Tag: Holiday music

Throwback: DMX Does “Rudolph the Red-Nosed Reindeer”

Continuing with the holiday spirit around here, as many of you would likely recall, a couple of years ago, DMX was being interviewed by the folks at Power 105.1 when someone asked him if he […]

Comprised of Andrew Poirier (guitar), Anand Greenwell (saxophone), Chris Mackenzie (drums), William Farrant (bass), and Piers Henwood (guitar), the  Victoria, BC-based quintet Astrocolor decided that they wanted to tackle Christmas songs for their forthcoming album Lit Up: Music for Christmas. Featuring guest vocals from Kandle, Rykka, Jets Overhead‘s Antonia Freybe-Smith, and Abi Rose and co-produced by the Canadian quintet and Colin Stewart, best known for his work with Black Mountain, Dan Mangan and AC Newman, the approach to the album was largely inspired by jazz great Stan Getz’s Getz Au Go-Go, as well as Massive Attack, Air and St. Germain. As the band explained in press notes, Stan Getz’s rendition of “Summertime,” ” became a jumping off point for what we were trying to do, taking the classic ‘summertime and the livin’ is easy’  hook and reshaping it into an exploratory piece. We too wanted to create a sense of familiarity and exploration within the context of a Christmas album.”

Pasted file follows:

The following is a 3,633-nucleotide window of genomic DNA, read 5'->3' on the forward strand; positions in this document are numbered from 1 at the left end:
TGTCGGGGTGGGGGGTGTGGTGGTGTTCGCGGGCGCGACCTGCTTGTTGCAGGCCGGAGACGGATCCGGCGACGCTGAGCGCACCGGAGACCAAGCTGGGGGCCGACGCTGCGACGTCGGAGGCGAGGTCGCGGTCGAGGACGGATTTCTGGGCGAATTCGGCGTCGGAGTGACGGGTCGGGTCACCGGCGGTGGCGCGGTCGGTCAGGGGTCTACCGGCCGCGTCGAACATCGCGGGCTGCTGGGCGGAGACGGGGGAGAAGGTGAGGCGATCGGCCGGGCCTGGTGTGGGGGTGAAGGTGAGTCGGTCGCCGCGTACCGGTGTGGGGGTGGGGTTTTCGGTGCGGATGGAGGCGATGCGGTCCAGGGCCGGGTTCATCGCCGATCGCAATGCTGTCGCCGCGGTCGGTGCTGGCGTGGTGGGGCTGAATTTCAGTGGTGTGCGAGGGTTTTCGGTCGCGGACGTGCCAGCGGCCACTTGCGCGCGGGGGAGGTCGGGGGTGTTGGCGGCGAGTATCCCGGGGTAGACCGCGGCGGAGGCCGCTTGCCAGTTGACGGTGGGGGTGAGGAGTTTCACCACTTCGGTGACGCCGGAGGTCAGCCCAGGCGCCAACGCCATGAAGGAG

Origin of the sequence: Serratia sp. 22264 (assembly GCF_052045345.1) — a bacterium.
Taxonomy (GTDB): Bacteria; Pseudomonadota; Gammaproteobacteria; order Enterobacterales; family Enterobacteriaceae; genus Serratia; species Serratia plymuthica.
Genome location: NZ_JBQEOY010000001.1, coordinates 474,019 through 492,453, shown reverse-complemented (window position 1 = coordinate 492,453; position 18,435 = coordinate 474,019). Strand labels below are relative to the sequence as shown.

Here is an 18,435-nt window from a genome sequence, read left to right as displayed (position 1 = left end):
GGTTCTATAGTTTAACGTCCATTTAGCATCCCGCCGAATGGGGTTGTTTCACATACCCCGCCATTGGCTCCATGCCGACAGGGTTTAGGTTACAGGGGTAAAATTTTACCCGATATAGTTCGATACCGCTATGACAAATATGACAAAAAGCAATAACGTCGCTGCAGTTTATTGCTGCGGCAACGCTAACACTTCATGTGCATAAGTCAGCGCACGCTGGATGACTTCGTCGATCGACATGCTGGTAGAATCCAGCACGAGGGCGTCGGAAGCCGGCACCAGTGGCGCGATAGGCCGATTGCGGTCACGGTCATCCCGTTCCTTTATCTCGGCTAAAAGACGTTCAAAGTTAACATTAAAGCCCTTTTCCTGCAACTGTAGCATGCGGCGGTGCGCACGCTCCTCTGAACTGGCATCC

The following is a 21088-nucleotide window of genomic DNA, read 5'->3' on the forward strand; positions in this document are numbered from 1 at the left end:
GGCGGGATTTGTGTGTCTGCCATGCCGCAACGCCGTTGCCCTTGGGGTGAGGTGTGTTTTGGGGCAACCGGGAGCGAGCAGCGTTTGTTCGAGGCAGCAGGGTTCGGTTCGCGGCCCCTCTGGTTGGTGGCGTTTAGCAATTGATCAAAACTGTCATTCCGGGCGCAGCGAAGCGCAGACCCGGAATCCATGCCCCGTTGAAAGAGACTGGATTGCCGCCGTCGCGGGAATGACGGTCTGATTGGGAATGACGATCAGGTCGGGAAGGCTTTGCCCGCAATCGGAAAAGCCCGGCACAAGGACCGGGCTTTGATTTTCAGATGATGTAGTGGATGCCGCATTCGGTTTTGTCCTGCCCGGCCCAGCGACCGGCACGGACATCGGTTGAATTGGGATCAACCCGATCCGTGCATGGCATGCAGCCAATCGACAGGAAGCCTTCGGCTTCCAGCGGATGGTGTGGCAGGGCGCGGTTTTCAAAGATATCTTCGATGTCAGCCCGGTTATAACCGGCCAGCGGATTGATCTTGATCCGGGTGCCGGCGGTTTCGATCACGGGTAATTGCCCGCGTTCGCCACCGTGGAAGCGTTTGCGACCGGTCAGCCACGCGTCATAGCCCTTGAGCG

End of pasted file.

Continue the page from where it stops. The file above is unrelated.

“We Three Kings,” the first single off Lit Up: Music for Christmas is a noir-ish and moodily atmospheric song that sounds as though it owes as much of a sonic debt to jazz as it does to dubstep and trip hop as Abi Rose’s seductive, jazz standard vocal stylings are paired with a mournful horn line, swirling electronics, angular, funk guitar and bass, and plinking keys submerged in layers upon layers of reverb to craft a rendition of a familiar song that’s hauntingly mournful and cinematic — while being simultaneously intimate and sensual.

I’ve played the song a number of times before writing this post, and every time I can picture the three kings with their gifts riding through moonlit, desert skies to Bethlehem to see the baby Christ. But perhaps more important, it puts a modern spin on to a song that many of us have heard so much that its meaning and importance has been reduced to background music at the mall or in a commercial.